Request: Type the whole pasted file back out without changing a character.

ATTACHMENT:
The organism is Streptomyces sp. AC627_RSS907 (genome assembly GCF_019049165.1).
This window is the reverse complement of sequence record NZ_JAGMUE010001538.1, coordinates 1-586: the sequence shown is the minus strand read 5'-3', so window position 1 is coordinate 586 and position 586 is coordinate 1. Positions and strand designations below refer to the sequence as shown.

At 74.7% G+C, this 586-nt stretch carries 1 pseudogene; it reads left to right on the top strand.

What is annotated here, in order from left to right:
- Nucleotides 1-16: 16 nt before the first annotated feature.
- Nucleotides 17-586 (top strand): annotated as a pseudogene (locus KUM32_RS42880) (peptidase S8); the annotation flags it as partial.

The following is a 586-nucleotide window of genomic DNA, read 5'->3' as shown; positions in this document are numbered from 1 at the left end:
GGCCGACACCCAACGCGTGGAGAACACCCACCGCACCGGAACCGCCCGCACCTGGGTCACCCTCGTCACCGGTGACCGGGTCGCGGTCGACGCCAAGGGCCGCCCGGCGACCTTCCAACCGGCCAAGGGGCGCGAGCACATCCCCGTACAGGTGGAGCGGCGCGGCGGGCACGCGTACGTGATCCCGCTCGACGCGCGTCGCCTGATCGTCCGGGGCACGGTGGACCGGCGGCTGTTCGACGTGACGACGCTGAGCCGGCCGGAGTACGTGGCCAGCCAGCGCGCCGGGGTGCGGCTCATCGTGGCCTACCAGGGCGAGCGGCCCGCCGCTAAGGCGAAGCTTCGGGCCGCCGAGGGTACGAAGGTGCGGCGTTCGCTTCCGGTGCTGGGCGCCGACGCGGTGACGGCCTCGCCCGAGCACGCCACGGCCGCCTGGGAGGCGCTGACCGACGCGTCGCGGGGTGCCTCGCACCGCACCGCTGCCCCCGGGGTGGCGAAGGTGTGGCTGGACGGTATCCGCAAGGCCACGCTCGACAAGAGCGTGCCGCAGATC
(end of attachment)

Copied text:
The organism is Streptomyces sp. AC627_RSS907 (genome assembly GCF_019049165.1).
This window is the reverse complement of sequence record NZ_JAGMUE010001538.1, coordinates 1-586: the sequence shown is the minus strand read 5'-3', so window position 1 is coordinate 586 and position 586 is coordinate 1. Positions and strand designations below refer to the sequence as shown.

At 74.7% G+C, this 586-nt stretch carries 1 pseudogene; it reads left to right on the top strand.

What is annotated here, in order from left to right:
- Nucleotides 1-16: 16 nt before the first annotated feature.
- Nucleotides 17-586 (top strand): annotated as a pseudogene (locus KUM32_RS42880) (peptidase S8); the annotation flags it as partial.

The following is a 586-nucleotide window of genomic DNA, read 5'->3' as shown; positions in this document are numbered from 1 at the left end:
GGCCGACACCCAACGCGTGGAGAACACCCACCGCACCGGAACCGCCCGCACCTGGGTCACCCTCGTCACCGGTGACCGGGTCGCGGTCGACGCCAAGGGCCGCCCGGCGACCTTCCAACCGGCCAAGGGGCGCGAGCACATCCCCGTACAGGTGGAGCGGCGCGGCGGGCACGCGTACGTGATCCCGCTCGACGCGCGTCGCCTGATCGTCCGGGGCACGGTGGACCGGCGGCTGTTCGACGTGACGACGCTGAGCCGGCCGGAGTACGTGGCCAGCCAGCGCGCCGGGGTGCGGCTCATCGTGGCCTACCAGGGCGAGCGGCCCGCCGCTAAGGCGAAGCTTCGGGCCGCCGAGGGTACGAAGGTGCGGCGTTCGCTTCCGGTGCTGGGCGCCGACGCGGTGACGGCCTCGCCCGAGCACGCCACGGCCGCCTGGGAGGCGCTGACCGACGCGTCGCGGGGTGCCTCGCACCGCACCGCTGCCCCCGGGGTGGCGAAGGTGTGGCTGGACGGTATCCGCAAGGCCACGCTCGACAAGAGCGTGCCGCAGATC